Reynar became interested in land at a young age. She grew up in a small farming community in Alberta, where prayers for rain or a successful harvest were a regular occurrence in her rural church. She did an internship with Mennonite Central Committee Manitoba after her first year at CMU, developing a boulevard garden with Indigenous young people, working on an urban farm, and taking a course with an environmental theologian. "That was a really formative summer for me. It gave me the academic language around all these different pieces I had been thinking about and connected them for me. It was like, this is something you can study and do!"

This summer, she spent six weeks in the Yucatán Peninsula of Mexico, listening to the stories and experiences of a group of Maya (Indigenous peoples) and Low German Mennonite colonies nearby, whose farming practices are harming the earth and the Maya ways of life.

"The migration of Low German Mennonites into this area in the last 40 years has dramatically transformed the area and is creating problems for Maya seed savers who are trying to do the work of maintaining native varieties and creating economies that are sustainable," Reynar says.

The project started seven years ago when this group of Maya seed savers found a coalition of Mennonites working on decolonization initiatives in the US through an online search, and invited them to help navigate this conflict. Reynar joined the group almost two years ago.

She did background research on Low German Mennonite communities in the region because the Maya wanted to understand who the people were in these insular, isolated communities and how they came to be there.

"Our Maya partners have been really clear with us all the way through: Mennonite agriculture is damaging our ancestral land, and at the same time, we don't see Mennonites as our enemies. We see all of us as being impacted by these broader systems like capitalist, agro-industrial systems..."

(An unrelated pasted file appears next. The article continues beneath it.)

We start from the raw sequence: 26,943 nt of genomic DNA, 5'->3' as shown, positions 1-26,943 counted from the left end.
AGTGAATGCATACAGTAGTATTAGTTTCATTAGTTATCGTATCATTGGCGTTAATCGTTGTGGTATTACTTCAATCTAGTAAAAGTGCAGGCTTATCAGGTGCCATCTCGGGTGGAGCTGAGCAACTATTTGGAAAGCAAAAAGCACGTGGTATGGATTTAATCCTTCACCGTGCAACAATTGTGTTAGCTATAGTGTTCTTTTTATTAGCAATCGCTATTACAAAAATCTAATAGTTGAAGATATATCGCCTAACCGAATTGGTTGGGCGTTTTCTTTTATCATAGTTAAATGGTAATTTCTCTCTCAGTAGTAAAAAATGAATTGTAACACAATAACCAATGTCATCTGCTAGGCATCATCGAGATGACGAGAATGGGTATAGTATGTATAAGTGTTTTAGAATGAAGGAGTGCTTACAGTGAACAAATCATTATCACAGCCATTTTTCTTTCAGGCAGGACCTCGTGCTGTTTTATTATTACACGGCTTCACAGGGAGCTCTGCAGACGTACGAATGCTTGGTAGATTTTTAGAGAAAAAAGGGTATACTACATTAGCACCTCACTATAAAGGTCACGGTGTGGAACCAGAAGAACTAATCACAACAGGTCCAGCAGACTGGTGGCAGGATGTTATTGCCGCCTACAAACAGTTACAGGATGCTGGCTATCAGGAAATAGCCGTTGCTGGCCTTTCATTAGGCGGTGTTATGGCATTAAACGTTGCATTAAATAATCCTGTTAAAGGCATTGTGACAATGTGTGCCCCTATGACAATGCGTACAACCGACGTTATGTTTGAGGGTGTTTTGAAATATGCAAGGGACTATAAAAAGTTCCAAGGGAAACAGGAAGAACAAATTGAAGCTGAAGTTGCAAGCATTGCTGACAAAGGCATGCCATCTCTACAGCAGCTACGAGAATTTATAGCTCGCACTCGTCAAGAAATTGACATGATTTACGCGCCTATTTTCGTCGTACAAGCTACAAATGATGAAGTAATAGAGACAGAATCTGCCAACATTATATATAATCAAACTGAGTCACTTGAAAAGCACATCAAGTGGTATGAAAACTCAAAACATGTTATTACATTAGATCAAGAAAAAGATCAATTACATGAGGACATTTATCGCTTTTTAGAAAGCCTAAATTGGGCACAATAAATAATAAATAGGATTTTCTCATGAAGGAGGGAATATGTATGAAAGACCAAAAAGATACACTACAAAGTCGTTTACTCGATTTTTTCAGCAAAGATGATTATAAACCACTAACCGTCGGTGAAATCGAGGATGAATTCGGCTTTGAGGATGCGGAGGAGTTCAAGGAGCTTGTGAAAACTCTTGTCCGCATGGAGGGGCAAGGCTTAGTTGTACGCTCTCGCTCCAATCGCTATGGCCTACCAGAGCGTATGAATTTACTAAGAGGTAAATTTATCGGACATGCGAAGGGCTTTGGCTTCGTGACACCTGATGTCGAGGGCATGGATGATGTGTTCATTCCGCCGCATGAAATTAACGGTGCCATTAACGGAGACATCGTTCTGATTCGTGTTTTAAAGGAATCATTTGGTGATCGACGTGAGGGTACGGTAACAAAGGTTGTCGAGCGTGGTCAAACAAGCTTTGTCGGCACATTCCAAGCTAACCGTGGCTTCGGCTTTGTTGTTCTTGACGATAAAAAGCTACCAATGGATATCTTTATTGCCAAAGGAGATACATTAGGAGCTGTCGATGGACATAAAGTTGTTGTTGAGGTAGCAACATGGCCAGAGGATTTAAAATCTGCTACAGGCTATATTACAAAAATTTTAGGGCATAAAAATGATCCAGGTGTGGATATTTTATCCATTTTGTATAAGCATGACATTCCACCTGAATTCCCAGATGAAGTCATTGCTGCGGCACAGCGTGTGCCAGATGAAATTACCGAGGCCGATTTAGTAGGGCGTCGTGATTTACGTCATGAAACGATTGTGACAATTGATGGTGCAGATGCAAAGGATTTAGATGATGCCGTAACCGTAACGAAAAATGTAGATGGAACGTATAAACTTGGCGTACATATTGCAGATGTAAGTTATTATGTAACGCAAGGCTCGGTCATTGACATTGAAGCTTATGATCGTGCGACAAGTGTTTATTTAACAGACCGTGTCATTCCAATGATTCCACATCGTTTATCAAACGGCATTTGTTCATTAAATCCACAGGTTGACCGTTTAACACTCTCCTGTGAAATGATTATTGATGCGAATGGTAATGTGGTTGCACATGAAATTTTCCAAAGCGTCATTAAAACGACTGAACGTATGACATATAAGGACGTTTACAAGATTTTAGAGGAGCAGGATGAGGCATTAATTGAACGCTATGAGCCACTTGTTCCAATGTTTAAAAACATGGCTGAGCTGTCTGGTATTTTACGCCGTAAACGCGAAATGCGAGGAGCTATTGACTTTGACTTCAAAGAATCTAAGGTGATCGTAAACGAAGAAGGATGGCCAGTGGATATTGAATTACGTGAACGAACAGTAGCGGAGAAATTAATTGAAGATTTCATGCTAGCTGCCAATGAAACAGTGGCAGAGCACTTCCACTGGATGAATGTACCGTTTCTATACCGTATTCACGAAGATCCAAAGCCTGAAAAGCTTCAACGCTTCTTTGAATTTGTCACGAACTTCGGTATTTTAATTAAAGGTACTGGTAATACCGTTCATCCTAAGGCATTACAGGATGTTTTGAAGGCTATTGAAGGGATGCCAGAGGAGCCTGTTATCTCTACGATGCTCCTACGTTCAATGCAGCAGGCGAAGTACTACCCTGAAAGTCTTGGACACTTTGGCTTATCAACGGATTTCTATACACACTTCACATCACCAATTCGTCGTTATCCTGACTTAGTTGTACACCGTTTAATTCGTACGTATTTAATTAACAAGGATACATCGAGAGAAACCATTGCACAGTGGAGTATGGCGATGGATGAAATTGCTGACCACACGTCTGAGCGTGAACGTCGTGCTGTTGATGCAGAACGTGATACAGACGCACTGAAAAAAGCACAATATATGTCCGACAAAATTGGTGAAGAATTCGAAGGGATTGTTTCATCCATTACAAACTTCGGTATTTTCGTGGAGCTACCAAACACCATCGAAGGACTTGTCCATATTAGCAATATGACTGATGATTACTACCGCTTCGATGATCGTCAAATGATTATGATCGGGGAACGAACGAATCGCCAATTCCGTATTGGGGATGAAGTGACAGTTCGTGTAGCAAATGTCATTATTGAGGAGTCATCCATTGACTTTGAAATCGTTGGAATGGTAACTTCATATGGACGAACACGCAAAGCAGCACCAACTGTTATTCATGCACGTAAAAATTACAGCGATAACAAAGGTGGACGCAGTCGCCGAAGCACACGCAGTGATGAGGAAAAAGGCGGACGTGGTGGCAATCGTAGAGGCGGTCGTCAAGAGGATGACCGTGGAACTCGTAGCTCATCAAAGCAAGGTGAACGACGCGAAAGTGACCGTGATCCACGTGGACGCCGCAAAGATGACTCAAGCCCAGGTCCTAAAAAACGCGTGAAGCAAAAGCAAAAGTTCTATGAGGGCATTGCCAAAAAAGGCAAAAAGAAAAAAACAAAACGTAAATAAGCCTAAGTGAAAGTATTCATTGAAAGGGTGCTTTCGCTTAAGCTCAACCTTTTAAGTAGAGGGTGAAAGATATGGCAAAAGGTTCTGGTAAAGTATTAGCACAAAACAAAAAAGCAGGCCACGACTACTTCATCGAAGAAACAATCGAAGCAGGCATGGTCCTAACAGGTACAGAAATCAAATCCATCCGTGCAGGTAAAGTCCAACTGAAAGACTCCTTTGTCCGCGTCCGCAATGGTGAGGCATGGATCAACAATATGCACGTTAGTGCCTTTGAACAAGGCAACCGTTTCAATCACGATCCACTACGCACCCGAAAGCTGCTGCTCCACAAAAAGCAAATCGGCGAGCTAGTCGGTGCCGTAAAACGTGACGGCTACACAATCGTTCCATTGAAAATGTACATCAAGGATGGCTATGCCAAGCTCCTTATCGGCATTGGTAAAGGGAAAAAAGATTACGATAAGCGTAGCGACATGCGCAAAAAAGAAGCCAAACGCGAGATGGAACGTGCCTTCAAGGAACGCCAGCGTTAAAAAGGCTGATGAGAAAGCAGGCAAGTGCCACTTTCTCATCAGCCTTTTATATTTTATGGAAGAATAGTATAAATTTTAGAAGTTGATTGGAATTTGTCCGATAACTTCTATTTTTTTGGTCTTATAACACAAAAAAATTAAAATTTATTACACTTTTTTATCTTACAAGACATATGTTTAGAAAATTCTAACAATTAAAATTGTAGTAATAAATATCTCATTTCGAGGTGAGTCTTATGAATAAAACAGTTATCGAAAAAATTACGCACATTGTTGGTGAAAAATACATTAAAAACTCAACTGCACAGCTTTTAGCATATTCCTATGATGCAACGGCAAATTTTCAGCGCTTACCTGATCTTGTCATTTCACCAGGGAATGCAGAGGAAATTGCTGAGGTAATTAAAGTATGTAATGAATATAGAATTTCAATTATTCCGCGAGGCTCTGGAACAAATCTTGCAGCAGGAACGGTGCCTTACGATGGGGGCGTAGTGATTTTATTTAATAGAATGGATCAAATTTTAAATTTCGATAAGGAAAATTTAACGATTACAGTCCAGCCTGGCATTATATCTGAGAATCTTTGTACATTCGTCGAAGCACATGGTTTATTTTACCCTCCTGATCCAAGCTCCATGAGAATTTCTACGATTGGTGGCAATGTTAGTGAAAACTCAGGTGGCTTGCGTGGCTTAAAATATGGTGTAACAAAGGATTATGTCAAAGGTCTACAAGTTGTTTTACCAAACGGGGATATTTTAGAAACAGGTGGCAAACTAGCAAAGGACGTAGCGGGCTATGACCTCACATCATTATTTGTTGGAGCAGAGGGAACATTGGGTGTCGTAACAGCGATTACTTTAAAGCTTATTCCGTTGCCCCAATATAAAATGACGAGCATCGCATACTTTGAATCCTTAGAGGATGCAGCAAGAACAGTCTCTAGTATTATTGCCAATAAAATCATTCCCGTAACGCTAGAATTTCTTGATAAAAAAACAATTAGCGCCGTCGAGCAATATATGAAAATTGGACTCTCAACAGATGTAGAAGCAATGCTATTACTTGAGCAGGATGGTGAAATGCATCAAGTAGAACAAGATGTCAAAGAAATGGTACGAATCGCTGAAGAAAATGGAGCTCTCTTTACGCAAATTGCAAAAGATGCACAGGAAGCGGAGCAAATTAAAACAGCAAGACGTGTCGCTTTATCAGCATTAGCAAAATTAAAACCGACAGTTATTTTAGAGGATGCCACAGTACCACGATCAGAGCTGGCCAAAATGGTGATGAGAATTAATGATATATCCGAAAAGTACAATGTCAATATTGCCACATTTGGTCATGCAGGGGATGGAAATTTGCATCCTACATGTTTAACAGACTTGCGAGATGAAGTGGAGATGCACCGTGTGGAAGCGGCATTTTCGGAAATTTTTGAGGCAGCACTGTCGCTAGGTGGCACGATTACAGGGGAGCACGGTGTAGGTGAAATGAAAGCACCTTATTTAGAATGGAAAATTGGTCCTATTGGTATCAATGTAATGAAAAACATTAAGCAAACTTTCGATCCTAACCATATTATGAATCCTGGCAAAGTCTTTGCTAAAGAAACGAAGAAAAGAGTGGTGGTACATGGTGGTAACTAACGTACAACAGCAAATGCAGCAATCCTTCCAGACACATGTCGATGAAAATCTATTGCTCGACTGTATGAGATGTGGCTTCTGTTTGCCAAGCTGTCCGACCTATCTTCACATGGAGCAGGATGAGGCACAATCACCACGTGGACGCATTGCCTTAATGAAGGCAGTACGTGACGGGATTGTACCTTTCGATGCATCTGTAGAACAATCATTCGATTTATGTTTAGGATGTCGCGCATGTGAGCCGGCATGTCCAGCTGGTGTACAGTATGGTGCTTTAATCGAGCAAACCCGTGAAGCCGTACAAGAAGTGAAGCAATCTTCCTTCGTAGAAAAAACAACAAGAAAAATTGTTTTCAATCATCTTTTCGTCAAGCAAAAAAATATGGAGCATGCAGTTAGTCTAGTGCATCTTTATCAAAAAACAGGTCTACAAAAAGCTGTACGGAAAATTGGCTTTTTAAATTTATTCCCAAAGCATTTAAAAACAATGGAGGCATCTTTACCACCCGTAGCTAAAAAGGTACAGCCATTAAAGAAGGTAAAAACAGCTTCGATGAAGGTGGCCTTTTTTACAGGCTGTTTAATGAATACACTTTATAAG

Reynar and her colleagues rode with Mennonites in horse-drawn buggies and participated with Maya communities in their ceremonies. They did approximately 50 interviews, discussing the struggles of a changing climate, farming practices, relationships with the land, and how they're connected to faith and spirituality. They brought back the stories and insights of each community to the other, helping to build understanding.

Reynar will use these conversations in a capstone project for her degree, but shaping her learning into something she can offer to the Maya and Mennonite communities will be most important.

"If there's anything that feels like it's at the root of the work I'm doing, it's figuring out ways to disrupt or uproot what we feel is almost inevitable when we think about possession of property...possessive logics, which are the logics of private property, are also bound up with colonial logics," Reynar says. "The whole university is set up on this system of mastery and having possession over knowledge. As I'm doing work with Indigenous communities, how do I dispossess myself of control over the knowledge they're sharing with me and always give it back?"

The Maya group invited the coalition back in May to participate in a seed festival and Reynar hopes this is only the beginning of an ongoing relationship.